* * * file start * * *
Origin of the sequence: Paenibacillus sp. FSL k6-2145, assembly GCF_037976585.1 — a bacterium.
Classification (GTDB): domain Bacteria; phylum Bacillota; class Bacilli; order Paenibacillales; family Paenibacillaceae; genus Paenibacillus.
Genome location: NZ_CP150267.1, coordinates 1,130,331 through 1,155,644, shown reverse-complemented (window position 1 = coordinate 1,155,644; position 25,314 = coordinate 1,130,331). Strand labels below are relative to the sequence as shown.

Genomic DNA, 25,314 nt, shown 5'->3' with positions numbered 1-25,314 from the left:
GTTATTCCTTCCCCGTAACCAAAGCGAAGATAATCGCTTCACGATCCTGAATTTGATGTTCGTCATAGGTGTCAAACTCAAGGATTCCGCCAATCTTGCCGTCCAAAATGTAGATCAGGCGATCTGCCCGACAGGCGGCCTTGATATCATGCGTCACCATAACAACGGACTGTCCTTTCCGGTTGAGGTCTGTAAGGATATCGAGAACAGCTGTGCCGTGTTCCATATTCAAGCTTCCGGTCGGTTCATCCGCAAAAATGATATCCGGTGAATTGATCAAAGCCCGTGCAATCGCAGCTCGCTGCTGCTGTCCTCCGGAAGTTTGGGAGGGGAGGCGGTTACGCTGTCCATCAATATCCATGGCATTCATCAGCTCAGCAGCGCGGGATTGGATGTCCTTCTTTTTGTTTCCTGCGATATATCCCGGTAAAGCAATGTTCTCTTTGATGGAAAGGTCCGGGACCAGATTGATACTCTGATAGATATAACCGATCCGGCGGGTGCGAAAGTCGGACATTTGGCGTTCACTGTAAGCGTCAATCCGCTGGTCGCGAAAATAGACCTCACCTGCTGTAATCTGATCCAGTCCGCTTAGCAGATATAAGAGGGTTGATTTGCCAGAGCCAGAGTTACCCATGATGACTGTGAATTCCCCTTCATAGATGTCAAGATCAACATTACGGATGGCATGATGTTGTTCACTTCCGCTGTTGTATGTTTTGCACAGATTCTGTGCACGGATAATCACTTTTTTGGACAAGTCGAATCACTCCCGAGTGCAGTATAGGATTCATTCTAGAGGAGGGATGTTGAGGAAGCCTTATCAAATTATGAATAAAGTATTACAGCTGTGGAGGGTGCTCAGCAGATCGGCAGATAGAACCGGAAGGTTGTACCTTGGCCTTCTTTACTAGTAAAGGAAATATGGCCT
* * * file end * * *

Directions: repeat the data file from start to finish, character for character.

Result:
Origin of the sequence: Paenibacillus sp. FSL k6-2145, assembly GCF_037976585.1 — a bacterium.
Classification (GTDB): domain Bacteria; phylum Bacillota; class Bacilli; order Paenibacillales; family Paenibacillaceae; genus Paenibacillus.
Genome location: NZ_CP150267.1, coordinates 1,130,331 through 1,155,644, shown reverse-complemented (window position 1 = coordinate 1,155,644; position 25,314 = coordinate 1,130,331). Strand labels below are relative to the sequence as shown.

Genomic DNA, 25,314 nt, shown 5'->3' with positions numbered 1-25,314 from the left:
GTTATTCCTTCCCCGTAACCAAAGCGAAGATAATCGCTTCACGATCCTGAATTTGATGTTCGTCATAGGTGTCAAACTCAAGGATTCCGCCAATCTTGCCGTCCAAAATGTAGATCAGGCGATCTGCCCGACAGGCGGCCTTGATATCATGCGTCACCATAACAACGGACTGTCCTTTCCGGTTGAGGTCTGTAAGGATATCGAGAACAGCTGTGCCGTGTTCCATATTCAAGCTTCCGGTCGGTTCATCCGCAAAAATGATATCCGGTGAATTGATCAAAGCCCGTGCAATCGCAGCTCGCTGCTGCTGTCCTCCGGAAGTTTGGGAGGGGAGGCGGTTACGCTGTCCATCAATATCCATGGCATTCATCAGCTCAGCAGCGCGGGATTGGATGTCCTTCTTTTTGTTTCCTGCGATATATCCCGGTAAAGCAATGTTCTCTTTGATGGAAAGGTCCGGGACCAGATTGATACTCTGATAGATATAACCGATCCGGCGGGTGCGAAAGTCGGACATTTGGCGTTCACTGTAAGCGTCAATCCGCTGGTCGCGAAAATAGACCTCACCTGCTGTAATCTGATCCAGTCCGCTTAGCAGATATAAGAGGGTTGATTTGCCAGAGCCAGAGTTACCCATGATGACTGTGAATTCCCCTTCATAGATGTCAAGATCAACATTACGGATGGCATGATGTTGTTCACTTCCGCTGTTGTATGTTTTGCACAGATTCTGTGCACGGATAATCACTTTTTTGGACAAGTCGAATCACTCCCGAGTGCAGTATAGGATTCATTCTAGAGGAGGGATGTTGAGGAAGCCTTATCAAATTATGAATAAAGTATTACAGCTGTGGAGGGTGCTCAGCAGATCGGCAGATAGAACCGGAAGGTTGTACCTTGGCCTTCTTTACTAGTAAAGGAAATATGGCCT